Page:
Productivity farmer wanted
“The Productivity Commission’s final 5-year report isn’t productive at all, it turns out,” Australian Constructors Association CEO Jon Davies said.
“As anticipated, the Commission’s final report is long on macro-economic reforms and broad principles such as adoption of new technologies and boosting the skill base of the workforce, but it lacks sufficient focus on specific issues and industries where short-term opportunities are ripe for the picking.
“The construction industry is the prime example. The industry’s productivity performance is now worse than it was 30 years ago, which incidentally is around the time of the last substantial report published by the commission on the industry. Wages typically grow with increased productivity, yet we find ourselves in a situation where the construction industry’s productivity performance has hit rock bottom, while industry wage growth has continued to outstrip inflation and wages in other major industries.
“It’s a costly game. This poor productivity performance is placing pressure on labour which has had to be boosted to compensate—and we’ve exhausted available supply. The nation’s infrastructure advisory body estimates a 214,000 shortfall in workers. We simply must find ways to deliver the nation’s infrastructure with fewer labour inputs. We must become more productive.
“In a 2022 report commissioned by the Australian Constructors Association, BIS Oxford Economics identified that the lost opportunity to the economy from construction productivity growth lagging other major industries has now reached $47 billion every year! Surprising? Not really, construction is Australia’s fourth largest industry, employing 1 in 10 of the working population and contributing 7 per cent of GDP but it is stuck in the past and accounts for 26 per cent of all business insolvencies.
“The nation cannot afford for this to continue, and the government is well positioned to act.
“Whilst it will take time and a concerted effort to completely close the productivity gap between construction and other industries, substantial savings could be achieved relatively quickly and certainly within the current term of parliament.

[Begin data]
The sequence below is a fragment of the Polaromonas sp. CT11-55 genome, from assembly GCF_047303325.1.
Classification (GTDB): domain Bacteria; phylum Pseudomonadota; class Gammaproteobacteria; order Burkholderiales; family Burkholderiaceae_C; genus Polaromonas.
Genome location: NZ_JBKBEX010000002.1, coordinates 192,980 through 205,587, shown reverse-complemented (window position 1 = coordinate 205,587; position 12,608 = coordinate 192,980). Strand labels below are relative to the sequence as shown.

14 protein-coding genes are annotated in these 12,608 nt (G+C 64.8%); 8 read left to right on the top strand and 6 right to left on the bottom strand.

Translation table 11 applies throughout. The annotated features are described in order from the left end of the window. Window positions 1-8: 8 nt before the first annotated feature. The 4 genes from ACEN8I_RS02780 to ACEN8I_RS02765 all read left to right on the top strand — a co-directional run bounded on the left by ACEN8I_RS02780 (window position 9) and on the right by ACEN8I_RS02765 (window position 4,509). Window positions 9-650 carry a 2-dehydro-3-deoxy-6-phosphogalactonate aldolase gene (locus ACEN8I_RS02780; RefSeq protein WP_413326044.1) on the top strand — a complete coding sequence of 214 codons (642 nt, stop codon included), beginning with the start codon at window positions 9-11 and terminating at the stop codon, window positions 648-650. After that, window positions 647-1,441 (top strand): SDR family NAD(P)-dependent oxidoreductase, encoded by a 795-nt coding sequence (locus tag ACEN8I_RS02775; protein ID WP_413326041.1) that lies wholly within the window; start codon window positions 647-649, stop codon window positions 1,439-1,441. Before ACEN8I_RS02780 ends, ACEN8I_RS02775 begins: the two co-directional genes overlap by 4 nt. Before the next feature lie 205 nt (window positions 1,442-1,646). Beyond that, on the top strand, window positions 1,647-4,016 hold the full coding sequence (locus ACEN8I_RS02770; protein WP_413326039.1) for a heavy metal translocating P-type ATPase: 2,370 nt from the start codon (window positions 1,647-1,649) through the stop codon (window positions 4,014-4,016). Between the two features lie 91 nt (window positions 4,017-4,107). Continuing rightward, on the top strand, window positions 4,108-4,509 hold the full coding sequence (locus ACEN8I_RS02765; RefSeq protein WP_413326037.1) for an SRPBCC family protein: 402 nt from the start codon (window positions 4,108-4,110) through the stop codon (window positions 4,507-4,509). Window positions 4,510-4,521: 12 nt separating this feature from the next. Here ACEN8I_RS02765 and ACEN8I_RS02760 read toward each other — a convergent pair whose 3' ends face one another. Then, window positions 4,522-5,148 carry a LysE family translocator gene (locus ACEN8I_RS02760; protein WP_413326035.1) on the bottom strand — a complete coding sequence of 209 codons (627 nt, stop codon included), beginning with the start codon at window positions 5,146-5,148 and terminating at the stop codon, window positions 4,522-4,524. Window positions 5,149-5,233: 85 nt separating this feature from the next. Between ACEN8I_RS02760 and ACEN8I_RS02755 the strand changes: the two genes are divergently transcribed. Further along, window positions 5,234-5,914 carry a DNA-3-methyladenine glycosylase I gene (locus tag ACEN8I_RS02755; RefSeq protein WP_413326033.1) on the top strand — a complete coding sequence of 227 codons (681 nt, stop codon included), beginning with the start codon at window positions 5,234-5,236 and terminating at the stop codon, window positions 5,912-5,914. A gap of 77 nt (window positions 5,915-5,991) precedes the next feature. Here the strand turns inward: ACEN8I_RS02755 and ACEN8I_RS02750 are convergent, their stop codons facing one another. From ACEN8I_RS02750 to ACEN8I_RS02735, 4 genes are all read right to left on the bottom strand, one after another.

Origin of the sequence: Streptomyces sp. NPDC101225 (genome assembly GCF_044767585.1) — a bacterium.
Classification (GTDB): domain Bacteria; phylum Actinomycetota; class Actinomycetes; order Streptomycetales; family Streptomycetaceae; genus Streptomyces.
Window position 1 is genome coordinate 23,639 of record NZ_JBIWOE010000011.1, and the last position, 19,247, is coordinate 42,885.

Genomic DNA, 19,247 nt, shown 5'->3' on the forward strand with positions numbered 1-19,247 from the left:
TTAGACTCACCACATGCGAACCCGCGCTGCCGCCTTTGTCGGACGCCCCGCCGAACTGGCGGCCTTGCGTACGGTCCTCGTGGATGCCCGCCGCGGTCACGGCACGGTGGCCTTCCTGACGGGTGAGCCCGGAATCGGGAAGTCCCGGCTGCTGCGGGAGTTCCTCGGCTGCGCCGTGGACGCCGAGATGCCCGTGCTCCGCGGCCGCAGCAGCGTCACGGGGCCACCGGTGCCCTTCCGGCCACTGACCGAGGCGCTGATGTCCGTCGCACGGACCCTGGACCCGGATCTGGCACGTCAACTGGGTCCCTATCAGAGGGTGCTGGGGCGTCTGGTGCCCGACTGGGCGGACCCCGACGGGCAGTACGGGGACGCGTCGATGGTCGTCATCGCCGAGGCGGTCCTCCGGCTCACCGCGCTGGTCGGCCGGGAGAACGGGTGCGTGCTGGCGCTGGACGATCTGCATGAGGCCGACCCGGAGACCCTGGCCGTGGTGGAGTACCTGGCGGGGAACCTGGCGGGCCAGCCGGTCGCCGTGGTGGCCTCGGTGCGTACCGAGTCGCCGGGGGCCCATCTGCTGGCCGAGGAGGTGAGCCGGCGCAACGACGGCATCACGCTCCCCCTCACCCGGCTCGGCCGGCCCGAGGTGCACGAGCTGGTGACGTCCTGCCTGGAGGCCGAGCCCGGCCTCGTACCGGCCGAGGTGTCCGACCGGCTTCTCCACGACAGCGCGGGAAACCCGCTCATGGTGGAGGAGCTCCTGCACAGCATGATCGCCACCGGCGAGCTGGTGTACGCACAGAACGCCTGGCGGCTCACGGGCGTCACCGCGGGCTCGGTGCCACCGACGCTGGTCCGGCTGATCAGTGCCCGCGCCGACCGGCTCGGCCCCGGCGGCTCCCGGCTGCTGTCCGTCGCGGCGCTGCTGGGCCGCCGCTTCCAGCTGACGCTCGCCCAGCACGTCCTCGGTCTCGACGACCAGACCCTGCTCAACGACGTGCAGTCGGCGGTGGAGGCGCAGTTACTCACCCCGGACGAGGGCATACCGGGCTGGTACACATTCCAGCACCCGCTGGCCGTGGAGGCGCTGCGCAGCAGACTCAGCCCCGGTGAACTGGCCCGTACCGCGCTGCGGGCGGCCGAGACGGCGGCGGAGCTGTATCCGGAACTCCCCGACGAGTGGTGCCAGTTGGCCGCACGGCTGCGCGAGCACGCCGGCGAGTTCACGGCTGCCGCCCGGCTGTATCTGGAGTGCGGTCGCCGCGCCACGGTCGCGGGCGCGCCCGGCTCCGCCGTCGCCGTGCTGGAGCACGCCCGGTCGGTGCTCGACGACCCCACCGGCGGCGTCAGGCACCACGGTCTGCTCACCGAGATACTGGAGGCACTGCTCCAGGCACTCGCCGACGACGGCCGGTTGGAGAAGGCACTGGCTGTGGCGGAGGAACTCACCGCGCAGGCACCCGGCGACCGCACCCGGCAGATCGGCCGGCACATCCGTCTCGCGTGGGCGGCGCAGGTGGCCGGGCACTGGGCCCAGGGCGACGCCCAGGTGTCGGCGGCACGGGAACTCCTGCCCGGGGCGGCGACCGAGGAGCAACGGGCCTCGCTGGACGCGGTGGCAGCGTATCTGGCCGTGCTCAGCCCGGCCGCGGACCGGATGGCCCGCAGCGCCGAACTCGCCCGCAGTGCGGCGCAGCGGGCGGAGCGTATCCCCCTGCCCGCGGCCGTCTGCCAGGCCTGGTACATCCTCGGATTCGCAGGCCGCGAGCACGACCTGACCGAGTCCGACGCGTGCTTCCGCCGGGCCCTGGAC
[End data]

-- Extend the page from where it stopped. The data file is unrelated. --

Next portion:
“The new National Construction Industry Forum (NCIF), announced at the Jobs and Skills Summit is intended to bring together government, industry and unions to identify ways to improve workplace relations, industry culture, skills and training, safety and gender equity. Productivity is also an agreed focus area, but it goes without saying that a more diverse, skilled, flexible and safer industry will also be a more productive industry. As chair, the Government needs to ensure this forum hits the ground running and any recommendations quickly acted on either through legislation or by using its buying power to implement reform.
“The Federal Government is the nation’s largest infrastructure client. It can no longer act as a passive buyer of infrastructure by simply granting money to the States with few conditions on how the money is spent. It is time for the government to become an informed buyer—a model client—to drive much-needed reform to transform the industry.
“Whilst there has been much discussion about the impact of IR reforms on productivity, the biggest opportunities do not involve improving how we pour concrete. Substantial productivity gains can be quickly achieved by streamlining lengthy government tender processes, stripping back multiple layers of project governance and not defining to the last nut and bolt how a project is to be built but the bigger opportunity lies in correcting the narrow-minded focus on achieving lowest price at the tender box to the detriment of all else. The notion that best project value equals lowest upfront price is outdated and can be largely blamed for the slow adoption of productivity enhancing technologies and adversarial behaviour in the industry.
“Reform needs to start with infrastructure clients implementing procurement processes designed to maximise overall project value that would include outcomes such as increasing innovation and productivity, improving industry sovereign capability, reducing environmental impact, increasing diversity and inclusion in the workforce, and improving industry culture
“Whether through the development of new national procurement principles, implementation of a ratings initiative to measure project performance or simply pre-conditions applied to the updated National Partnership Agreement, the Federal Government needs to start using its buying power to fast-track reform and the industry needs to get behind it.
“The construction productivity tree is groaning with low hanging fruit and we don’t need any backpackers to harvest it, we just need a committed farmer!” said Mr Davies.